11/29/2023 | Press release | Distributed by Public on 11/29/2023 11:05
Today's technologies for producing oligonucleotides come with a high burden in terms of process mass intensity (PMI)1PMI is a measure of the quantity of raw material to produce one kilogram of isolated API.. As published in a recent paper, the PMI for producing one kilogram of oligonucleotides with 20 building blocks is around 4300 kilogram of waste per kilogram of active pharmaceutical ingredient (API)2DOI: 10.1039/d2gc04547h.
It is no wonder that scientists in oligonucleotide manufacturing organizations worldwide are heavily engaged in finding new manufacturing routes to produce these active pharmaceutical ingredients (API) in a more sustainable way with a lower PMI. In order to do so they are investigating both new ways of synthesizing and new ways of purifying these substances. Their main objective is to reduce the consumption of organic solvents in these processes, as this is a major factor contributing to a high PMI.
Very promising options regarding synthesis of these substances are hybrid approaches combining the best of the two traditional synthesizing techniques solution-phase oligonucleotide synthesis and solid-phase oligonucleotide synthesis (SPOS). Bachem's new tag-assisted one-pot liquid-phase oligonucleotide synthesis (TOP LPOS) uses liquid anchor molecules, called tags or pseudo-solid phase protection groups, on which the growing oligonucleotide is assembled.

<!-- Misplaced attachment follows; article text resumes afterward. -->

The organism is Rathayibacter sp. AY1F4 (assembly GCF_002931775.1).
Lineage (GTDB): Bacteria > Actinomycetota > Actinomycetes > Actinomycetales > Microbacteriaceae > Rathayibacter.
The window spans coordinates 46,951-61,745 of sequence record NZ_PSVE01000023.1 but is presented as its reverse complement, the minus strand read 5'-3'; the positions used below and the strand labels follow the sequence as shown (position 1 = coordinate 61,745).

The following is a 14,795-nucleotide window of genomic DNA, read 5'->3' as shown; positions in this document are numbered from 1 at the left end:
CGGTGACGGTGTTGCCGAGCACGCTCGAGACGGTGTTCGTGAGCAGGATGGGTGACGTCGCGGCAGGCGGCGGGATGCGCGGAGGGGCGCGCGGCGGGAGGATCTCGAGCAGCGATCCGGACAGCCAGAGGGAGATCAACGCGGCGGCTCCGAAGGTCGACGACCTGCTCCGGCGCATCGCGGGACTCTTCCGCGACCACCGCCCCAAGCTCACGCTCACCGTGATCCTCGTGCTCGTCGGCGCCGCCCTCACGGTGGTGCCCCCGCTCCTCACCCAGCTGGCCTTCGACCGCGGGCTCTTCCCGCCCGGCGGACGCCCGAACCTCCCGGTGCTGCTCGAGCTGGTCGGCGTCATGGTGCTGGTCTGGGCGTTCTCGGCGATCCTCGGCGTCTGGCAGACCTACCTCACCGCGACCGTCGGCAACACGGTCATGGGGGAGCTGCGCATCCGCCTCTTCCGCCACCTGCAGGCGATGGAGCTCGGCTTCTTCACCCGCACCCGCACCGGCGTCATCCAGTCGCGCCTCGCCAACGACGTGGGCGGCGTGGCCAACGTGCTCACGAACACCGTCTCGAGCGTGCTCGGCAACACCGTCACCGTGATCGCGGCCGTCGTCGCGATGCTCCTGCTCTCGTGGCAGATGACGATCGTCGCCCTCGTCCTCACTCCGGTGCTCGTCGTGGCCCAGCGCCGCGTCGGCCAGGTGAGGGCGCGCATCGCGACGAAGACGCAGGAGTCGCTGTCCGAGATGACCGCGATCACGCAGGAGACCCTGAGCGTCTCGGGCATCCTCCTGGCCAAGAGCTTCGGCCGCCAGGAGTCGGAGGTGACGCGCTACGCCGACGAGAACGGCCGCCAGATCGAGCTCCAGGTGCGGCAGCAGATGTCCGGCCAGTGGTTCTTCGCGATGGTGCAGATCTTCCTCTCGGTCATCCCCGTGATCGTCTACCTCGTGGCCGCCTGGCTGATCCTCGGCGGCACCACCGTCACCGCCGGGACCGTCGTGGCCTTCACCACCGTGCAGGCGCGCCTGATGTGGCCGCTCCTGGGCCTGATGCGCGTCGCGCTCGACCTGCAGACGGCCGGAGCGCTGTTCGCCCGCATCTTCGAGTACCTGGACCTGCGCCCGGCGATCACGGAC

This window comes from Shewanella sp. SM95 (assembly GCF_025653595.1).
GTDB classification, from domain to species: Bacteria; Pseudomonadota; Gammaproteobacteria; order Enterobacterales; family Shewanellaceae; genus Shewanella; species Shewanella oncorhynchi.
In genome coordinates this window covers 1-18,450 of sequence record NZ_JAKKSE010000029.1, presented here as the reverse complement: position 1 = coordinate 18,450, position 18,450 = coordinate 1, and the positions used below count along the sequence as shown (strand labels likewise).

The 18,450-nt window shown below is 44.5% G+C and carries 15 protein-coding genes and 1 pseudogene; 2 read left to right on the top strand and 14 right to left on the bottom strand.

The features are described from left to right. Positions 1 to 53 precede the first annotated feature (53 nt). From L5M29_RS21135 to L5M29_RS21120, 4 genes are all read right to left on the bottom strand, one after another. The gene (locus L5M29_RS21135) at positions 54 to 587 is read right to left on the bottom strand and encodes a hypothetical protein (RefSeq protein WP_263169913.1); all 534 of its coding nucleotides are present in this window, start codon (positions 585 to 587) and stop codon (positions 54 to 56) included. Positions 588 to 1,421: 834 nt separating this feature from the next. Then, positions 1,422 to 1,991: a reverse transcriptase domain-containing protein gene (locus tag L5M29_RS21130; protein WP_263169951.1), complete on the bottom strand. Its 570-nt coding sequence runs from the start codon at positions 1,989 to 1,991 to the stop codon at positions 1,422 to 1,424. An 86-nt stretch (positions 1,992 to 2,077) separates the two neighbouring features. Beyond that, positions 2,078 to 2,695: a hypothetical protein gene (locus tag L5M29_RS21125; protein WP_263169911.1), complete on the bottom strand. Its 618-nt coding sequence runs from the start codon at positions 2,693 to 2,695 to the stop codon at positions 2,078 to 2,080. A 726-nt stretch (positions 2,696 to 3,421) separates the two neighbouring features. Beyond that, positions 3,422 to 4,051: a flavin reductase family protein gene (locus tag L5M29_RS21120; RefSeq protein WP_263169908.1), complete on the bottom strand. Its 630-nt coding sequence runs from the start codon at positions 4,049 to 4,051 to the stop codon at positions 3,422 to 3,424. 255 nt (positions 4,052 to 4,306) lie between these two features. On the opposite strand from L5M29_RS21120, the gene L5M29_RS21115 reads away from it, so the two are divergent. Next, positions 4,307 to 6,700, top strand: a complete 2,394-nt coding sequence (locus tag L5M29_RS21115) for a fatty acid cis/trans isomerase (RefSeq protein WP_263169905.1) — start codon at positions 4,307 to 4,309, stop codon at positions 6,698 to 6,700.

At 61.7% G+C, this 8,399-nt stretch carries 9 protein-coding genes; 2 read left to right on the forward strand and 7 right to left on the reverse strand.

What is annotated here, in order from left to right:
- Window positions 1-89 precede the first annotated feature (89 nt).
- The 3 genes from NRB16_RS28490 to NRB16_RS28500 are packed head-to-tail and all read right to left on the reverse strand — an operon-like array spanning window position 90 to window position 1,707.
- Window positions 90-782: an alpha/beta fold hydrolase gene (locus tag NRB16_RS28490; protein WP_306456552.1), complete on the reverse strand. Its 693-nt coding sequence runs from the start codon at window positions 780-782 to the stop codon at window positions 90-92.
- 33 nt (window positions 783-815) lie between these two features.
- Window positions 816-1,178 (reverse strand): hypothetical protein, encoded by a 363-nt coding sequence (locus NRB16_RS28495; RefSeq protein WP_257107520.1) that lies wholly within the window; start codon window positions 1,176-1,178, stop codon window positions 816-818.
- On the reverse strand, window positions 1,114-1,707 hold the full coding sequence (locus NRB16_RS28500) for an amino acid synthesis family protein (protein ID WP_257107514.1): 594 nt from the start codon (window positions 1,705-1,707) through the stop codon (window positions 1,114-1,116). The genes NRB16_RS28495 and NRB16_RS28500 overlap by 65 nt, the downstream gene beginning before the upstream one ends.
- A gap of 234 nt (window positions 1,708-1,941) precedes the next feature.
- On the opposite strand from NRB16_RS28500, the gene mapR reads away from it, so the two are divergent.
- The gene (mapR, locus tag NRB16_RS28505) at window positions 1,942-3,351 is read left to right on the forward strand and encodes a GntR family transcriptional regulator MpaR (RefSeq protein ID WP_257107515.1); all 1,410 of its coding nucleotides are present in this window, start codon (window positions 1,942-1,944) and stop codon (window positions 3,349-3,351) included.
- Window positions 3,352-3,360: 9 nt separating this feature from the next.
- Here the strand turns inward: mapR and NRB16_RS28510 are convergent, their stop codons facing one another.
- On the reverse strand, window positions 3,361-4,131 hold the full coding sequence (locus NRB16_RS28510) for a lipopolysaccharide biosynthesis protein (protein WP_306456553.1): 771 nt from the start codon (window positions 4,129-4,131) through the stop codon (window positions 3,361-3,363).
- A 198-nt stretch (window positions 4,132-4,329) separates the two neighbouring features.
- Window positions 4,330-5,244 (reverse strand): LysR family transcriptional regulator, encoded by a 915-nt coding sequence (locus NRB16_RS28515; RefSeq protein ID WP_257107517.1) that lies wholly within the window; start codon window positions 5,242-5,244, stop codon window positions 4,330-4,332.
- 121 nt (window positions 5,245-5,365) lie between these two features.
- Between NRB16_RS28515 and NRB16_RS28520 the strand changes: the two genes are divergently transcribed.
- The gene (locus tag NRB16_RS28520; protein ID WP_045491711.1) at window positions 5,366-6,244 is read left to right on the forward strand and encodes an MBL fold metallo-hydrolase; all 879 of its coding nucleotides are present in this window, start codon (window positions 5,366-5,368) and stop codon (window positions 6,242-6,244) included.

This means the advantage of SPOS, which is the separation of the product from byproducts and reagents, is preserved using the tag instead of a solid-phase resin. Limitations of SPOS such as a restricted loading capacity of the solid-phase resin is not a factor in TOP LPOS. That's why a higher volume yield can be achieved.
The listed advantages are preserved in tag-assisted one-pot liquid-phase oligonucleotide synthesis
The same repetitive chemical steps as in classic fixed-bed flow through SPOS are used. However, excessive washing steps after each cycle are not necessary. Reaction debris is removed with aqueous extraction. Due to this, a considerable reduction in PMI compared to automated classic SPOS can be expected as half of PMI in synthesis in solid-phase technologies is contributed by the solvents used in washing steps.
Furthermore, we were able to develop a process using halogen-free solvents. The newly developed tags don't interfere with the standard oligonucleotide synthesis and can be cleaved after synthesis under basic global deprotection conditions. This technology is ideal for the synthesis of oligonucleotide fragments which are then used for enzymatic ligation reactions. In addition, the non-heterogeneous process is also ideally suited for large-scale oligo manufacturing due to its one-pot design and limitless scalability.
Interested in more details about the tag- assisted one-pot liquid-phase oligo synthesis?
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